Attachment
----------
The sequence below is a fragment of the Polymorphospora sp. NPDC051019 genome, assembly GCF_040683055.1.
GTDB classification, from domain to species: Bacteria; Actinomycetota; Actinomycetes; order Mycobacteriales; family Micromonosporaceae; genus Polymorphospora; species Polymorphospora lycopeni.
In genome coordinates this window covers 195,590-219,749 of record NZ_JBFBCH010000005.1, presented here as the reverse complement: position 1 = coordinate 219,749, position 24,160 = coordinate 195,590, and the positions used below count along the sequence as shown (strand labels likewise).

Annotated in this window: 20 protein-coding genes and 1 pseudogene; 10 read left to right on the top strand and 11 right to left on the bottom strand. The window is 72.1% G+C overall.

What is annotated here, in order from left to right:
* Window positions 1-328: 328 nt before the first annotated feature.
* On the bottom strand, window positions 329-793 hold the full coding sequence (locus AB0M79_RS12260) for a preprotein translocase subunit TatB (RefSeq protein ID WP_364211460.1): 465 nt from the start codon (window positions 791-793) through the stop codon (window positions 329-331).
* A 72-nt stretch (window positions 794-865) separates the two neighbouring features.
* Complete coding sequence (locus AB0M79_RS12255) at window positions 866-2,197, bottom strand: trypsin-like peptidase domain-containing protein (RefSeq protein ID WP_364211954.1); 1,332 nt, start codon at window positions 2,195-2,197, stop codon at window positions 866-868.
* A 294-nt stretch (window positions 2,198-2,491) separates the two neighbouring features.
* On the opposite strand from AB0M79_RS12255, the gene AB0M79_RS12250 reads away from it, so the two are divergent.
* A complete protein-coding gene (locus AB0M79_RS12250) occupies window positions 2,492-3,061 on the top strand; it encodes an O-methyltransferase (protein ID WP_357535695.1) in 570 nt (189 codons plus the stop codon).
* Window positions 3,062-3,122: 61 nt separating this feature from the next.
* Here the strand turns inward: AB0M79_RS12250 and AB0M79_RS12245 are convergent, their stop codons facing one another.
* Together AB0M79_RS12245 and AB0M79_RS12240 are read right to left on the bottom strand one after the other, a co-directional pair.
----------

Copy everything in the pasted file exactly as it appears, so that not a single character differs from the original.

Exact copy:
The sequence below is a fragment of the Polymorphospora sp. NPDC051019 genome, assembly GCF_040683055.1.
GTDB classification, from domain to species: Bacteria; Actinomycetota; Actinomycetes; order Mycobacteriales; family Micromonosporaceae; genus Polymorphospora; species Polymorphospora lycopeni.
In genome coordinates this window covers 195,590-219,749 of record NZ_JBFBCH010000005.1, presented here as the reverse complement: position 1 = coordinate 219,749, position 24,160 = coordinate 195,590, and the positions used below count along the sequence as shown (strand labels likewise).

Annotated in this window: 20 protein-coding genes and 1 pseudogene; 10 read left to right on the top strand and 11 right to left on the bottom strand. The window is 72.1% G+C overall.

What is annotated here, in order from left to right:
* Window positions 1-328: 328 nt before the first annotated feature.
* On the bottom strand, window positions 329-793 hold the full coding sequence (locus AB0M79_RS12260) for a preprotein translocase subunit TatB (RefSeq protein ID WP_364211460.1): 465 nt from the start codon (window positions 791-793) through the stop codon (window positions 329-331).
* A 72-nt stretch (window positions 794-865) separates the two neighbouring features.
* Complete coding sequence (locus AB0M79_RS12255) at window positions 866-2,197, bottom strand: trypsin-like peptidase domain-containing protein (RefSeq protein ID WP_364211954.1); 1,332 nt, start codon at window positions 2,195-2,197, stop codon at window positions 866-868.
* A 294-nt stretch (window positions 2,198-2,491) separates the two neighbouring features.
* On the opposite strand from AB0M79_RS12255, the gene AB0M79_RS12250 reads away from it, so the two are divergent.
* A complete protein-coding gene (locus AB0M79_RS12250) occupies window positions 2,492-3,061 on the top strand; it encodes an O-methyltransferase (protein ID WP_357535695.1) in 570 nt (189 codons plus the stop codon).
* Window positions 3,062-3,122: 61 nt separating this feature from the next.
* Here the strand turns inward: AB0M79_RS12250 and AB0M79_RS12245 are convergent, their stop codons facing one another.
* Together AB0M79_RS12245 and AB0M79_RS12240 are read right to left on the bottom strand one after the other, a co-directional pair.